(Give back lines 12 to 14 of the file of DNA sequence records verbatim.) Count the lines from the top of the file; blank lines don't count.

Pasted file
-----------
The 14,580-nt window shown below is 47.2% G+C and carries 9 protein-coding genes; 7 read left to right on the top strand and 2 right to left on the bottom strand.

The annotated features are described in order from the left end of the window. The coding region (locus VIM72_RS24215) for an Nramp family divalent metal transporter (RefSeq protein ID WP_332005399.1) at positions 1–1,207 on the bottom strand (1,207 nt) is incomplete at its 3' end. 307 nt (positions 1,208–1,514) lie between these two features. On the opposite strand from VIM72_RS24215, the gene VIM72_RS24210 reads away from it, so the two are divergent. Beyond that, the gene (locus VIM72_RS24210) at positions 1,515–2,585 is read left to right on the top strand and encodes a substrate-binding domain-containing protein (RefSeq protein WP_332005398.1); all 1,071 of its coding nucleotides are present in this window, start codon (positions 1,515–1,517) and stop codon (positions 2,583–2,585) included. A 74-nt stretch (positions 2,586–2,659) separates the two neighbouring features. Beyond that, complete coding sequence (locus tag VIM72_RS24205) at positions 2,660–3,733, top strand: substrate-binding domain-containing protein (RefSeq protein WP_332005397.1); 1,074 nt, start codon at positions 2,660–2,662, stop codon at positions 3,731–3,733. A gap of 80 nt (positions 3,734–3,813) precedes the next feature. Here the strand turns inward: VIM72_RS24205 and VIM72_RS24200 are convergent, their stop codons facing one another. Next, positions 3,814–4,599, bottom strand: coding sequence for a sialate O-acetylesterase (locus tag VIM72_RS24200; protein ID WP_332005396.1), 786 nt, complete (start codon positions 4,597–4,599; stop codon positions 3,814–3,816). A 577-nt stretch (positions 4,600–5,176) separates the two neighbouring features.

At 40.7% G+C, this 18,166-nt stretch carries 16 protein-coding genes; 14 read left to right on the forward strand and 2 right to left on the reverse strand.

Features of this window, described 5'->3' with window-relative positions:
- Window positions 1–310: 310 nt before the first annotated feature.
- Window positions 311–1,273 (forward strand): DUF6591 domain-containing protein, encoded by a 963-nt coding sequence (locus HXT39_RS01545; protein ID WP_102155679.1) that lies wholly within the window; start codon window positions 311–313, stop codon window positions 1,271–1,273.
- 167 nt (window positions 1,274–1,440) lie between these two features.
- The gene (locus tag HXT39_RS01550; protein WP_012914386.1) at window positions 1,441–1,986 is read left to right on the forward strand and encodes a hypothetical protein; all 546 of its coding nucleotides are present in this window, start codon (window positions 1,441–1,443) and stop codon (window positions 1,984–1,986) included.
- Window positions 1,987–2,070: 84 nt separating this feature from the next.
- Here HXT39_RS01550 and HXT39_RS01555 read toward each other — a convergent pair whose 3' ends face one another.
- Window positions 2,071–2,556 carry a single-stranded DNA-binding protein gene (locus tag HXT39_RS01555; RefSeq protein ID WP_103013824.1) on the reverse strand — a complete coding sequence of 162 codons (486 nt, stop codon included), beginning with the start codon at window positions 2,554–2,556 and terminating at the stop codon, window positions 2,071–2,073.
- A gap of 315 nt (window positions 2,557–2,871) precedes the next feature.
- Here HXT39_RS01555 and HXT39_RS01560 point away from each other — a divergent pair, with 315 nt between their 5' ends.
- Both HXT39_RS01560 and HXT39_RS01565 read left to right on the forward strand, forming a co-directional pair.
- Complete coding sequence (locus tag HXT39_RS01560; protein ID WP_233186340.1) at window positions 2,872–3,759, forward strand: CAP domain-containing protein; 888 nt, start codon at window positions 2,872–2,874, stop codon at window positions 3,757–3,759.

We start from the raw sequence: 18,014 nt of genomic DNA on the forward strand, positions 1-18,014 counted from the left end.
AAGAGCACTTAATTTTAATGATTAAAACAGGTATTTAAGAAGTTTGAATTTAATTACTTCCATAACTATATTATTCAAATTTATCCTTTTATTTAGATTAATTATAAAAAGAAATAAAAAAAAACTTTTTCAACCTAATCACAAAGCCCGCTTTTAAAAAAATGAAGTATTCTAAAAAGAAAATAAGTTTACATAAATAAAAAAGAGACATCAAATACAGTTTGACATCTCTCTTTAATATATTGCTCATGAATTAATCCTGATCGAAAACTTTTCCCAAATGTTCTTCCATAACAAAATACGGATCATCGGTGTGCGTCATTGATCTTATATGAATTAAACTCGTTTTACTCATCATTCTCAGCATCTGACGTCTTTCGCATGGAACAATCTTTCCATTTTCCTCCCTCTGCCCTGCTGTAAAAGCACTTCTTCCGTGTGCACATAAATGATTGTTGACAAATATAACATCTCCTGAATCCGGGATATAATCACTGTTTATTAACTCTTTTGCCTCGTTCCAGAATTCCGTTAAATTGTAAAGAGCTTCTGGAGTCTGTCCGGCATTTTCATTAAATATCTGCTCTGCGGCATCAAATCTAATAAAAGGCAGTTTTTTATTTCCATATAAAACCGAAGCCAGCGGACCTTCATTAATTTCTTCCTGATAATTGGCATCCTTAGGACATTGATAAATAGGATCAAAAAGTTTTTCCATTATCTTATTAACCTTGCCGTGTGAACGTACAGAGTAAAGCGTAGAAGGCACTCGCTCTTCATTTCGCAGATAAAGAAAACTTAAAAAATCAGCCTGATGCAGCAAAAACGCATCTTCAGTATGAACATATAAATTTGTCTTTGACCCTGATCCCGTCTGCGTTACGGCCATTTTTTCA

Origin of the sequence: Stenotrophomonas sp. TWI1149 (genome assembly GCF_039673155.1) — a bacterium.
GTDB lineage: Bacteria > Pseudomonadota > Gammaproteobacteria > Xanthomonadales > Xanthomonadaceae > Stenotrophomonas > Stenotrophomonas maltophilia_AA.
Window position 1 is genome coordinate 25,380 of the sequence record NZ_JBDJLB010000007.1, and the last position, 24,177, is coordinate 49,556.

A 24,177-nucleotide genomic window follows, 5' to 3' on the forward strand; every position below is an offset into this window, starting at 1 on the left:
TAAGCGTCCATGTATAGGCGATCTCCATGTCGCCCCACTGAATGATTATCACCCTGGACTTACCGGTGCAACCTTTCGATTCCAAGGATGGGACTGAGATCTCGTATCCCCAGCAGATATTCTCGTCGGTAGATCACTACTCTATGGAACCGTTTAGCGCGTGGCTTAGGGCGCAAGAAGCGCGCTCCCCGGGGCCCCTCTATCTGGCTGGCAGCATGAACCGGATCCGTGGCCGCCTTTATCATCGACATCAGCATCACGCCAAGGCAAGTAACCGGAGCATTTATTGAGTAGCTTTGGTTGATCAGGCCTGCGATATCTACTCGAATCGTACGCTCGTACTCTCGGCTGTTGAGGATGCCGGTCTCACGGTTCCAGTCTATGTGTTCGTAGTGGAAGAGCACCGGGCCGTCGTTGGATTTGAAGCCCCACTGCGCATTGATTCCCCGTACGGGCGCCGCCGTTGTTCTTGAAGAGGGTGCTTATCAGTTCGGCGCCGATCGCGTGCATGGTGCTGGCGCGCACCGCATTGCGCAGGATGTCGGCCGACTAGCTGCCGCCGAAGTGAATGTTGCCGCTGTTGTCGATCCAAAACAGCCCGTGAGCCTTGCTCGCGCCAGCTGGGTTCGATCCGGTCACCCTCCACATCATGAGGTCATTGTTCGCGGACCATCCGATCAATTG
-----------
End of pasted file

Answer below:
- A gap of 315 nt (window positions 2,557–2,871) precedes the next feature.
- Here HXT39_RS01555 and HXT39_RS01560 point away from each other — a divergent pair, with 315 nt between their 5' ends.
- Both HXT39_RS01560 and HXT39_RS01565 read left to right on the forward strand, forming a co-directional pair.